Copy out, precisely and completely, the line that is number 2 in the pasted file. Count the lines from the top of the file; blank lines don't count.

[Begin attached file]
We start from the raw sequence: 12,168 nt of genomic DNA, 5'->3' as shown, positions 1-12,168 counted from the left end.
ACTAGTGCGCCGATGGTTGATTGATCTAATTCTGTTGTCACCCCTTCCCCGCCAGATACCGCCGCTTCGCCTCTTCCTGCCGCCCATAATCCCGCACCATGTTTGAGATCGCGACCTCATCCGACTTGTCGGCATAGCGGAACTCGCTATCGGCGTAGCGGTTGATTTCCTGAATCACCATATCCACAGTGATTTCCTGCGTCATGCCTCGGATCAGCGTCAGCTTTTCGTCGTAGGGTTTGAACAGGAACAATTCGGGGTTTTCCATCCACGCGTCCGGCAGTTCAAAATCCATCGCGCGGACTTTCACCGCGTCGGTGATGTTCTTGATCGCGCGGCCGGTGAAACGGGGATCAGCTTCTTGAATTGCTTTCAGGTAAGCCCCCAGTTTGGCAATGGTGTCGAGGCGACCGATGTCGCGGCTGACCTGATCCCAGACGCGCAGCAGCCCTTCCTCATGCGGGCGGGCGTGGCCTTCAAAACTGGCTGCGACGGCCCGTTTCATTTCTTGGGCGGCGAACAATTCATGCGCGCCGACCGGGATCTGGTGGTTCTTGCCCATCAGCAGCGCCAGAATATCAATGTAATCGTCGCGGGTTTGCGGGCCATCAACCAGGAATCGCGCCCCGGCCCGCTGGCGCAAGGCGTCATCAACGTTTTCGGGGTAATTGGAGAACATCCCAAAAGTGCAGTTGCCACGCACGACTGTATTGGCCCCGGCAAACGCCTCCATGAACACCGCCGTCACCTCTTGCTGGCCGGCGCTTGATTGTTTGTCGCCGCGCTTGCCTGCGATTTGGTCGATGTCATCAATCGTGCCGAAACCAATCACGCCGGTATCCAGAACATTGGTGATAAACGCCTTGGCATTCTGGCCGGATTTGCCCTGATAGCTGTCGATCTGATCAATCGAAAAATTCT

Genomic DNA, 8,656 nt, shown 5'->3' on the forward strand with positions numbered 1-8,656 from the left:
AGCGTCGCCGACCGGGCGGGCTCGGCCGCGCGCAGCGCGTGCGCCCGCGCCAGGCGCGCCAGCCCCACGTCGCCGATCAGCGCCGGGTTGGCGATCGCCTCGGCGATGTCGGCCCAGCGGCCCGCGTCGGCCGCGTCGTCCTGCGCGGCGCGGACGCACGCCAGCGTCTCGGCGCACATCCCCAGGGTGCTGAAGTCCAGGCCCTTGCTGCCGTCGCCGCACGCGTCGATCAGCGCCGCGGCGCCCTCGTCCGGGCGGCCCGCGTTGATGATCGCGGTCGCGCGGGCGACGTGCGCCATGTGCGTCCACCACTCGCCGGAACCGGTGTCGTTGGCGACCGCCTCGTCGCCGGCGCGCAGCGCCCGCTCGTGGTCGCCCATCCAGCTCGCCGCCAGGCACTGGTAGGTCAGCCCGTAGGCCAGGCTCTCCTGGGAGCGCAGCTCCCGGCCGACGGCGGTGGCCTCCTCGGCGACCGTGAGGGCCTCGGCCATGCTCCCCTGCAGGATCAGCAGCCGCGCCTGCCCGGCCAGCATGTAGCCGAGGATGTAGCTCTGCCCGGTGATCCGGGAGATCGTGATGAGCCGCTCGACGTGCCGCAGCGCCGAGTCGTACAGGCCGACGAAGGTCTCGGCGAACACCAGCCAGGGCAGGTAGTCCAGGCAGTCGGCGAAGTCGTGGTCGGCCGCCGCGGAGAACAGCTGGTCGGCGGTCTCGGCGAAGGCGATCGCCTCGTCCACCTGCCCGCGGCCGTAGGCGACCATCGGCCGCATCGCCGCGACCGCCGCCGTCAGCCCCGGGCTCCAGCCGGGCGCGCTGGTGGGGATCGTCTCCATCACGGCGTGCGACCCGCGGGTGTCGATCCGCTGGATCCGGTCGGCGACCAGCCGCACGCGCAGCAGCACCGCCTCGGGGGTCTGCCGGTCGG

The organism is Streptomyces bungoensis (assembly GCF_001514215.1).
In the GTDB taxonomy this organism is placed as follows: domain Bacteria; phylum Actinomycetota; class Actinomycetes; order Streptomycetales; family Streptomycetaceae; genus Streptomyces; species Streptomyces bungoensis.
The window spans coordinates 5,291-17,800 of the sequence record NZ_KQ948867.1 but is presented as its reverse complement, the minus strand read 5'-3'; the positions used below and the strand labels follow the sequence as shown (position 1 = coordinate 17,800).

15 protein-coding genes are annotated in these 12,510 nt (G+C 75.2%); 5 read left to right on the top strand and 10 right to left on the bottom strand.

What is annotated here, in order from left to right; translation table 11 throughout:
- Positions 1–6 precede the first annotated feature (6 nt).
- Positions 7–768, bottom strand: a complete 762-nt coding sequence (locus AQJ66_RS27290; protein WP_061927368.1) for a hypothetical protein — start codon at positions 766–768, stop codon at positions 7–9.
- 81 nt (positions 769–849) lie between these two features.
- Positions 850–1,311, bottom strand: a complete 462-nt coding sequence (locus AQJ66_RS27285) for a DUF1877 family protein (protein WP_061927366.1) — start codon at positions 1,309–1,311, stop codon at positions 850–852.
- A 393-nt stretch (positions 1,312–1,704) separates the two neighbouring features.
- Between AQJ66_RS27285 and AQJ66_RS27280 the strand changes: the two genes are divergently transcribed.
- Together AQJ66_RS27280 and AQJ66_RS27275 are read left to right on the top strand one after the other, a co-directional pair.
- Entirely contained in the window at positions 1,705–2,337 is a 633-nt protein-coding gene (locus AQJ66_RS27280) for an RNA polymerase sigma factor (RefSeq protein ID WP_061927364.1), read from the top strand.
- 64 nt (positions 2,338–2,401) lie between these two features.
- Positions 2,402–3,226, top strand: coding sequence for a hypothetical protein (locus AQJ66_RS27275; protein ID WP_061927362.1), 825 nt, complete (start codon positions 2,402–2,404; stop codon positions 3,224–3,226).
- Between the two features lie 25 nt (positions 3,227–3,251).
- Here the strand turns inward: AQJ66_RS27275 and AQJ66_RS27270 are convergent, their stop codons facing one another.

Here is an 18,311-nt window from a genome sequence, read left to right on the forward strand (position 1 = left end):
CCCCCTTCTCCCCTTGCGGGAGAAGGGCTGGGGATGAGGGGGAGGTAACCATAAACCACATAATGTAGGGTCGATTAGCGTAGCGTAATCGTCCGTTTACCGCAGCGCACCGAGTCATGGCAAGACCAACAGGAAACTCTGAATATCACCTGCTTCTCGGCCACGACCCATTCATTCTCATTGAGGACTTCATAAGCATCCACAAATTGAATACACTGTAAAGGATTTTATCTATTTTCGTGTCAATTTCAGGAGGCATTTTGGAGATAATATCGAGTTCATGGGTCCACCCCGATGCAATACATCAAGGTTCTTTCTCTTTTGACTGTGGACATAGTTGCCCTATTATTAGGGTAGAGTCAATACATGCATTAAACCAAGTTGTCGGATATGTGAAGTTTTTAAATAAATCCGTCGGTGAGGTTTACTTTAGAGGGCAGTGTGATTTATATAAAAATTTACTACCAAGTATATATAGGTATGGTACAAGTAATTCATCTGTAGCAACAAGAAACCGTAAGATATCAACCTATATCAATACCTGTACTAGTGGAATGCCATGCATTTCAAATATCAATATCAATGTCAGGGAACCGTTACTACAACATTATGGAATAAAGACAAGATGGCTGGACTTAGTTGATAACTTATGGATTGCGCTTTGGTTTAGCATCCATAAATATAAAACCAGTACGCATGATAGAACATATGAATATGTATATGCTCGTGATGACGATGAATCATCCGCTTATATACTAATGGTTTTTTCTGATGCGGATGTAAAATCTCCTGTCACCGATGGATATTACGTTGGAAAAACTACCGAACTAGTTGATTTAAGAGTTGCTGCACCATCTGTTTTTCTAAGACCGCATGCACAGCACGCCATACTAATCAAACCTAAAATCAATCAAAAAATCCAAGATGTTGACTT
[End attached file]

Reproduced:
ACTAGTGCGCCGATGGTTGATTGATCTAATTCTGTTGTCACCCCTTCCCCGCCAGATACCGCCGCTTCGCCTCTTCCTGCCGCCCATAATCCCGCACCATGTTTGAGATCGCGACCTCATCCGACTTGTCGGCATAGCGGAACTCGCTATCGGCGTAGCGGTTGATTTCCTGAATCACCATATCCACAGTGATTTCCTGCGTCATGCCTCGGATCAGCGTCAGCTTTTCGTCGTAGGGTTTGAACAGGAACAATTCGGGGTTTTCCATCCACGCGTCCGGCAGTTCAAAATCCATCGCGCGGACTTTCACCGCGTCGGTGATGTTCTTGATCGCGCGGCCGGTGAAACGGGGATCAGCTTCTTGAATTGCTTTCAGGTAAGCCCCCAGTTTGGCAATGGTGTCGAGGCGACCGATGTCGCGGCTGACCTGATCCCAGACGCGCAGCAGCCCTTCCTCATGCGGGCGGGCGTGGCCTTCAAAACTGGCTGCGACGGCCCGTTTCATTTCTTGGGCGGCGAACAATTCATGCGCGCCGACCGGGATCTGGTGGTTCTTGCCCATCAGCAGCGCCAGAATATCAATGTAATCGTCGCGGGTTTGCGGGCCATCAACCAGGAATCGCGCCCCGGCCCGCTGGCGCAAGGCGTCATCAACGTTTTCGGGGTAATTGGAGAACATCCCAAAAGTGCAGTTGCCACGCACGACTGTATTGGCCCCGGCAAACGCCTCCATGAACACCGCCGTCACCTCTTGCTGGCCGGCGCTTGATTGTTTGTCGCCGCGCTTGCCTGCGATTTGGTCGATGTCATCAATCGTGCCGAAACCAATCACGCCGGTATCCAGAACATTGGTGATAAACGCCTTGGCATTCTGGCCGGATTTGCCCTGATAGCTGTCGATCTGATCAATCGAAAAATTCT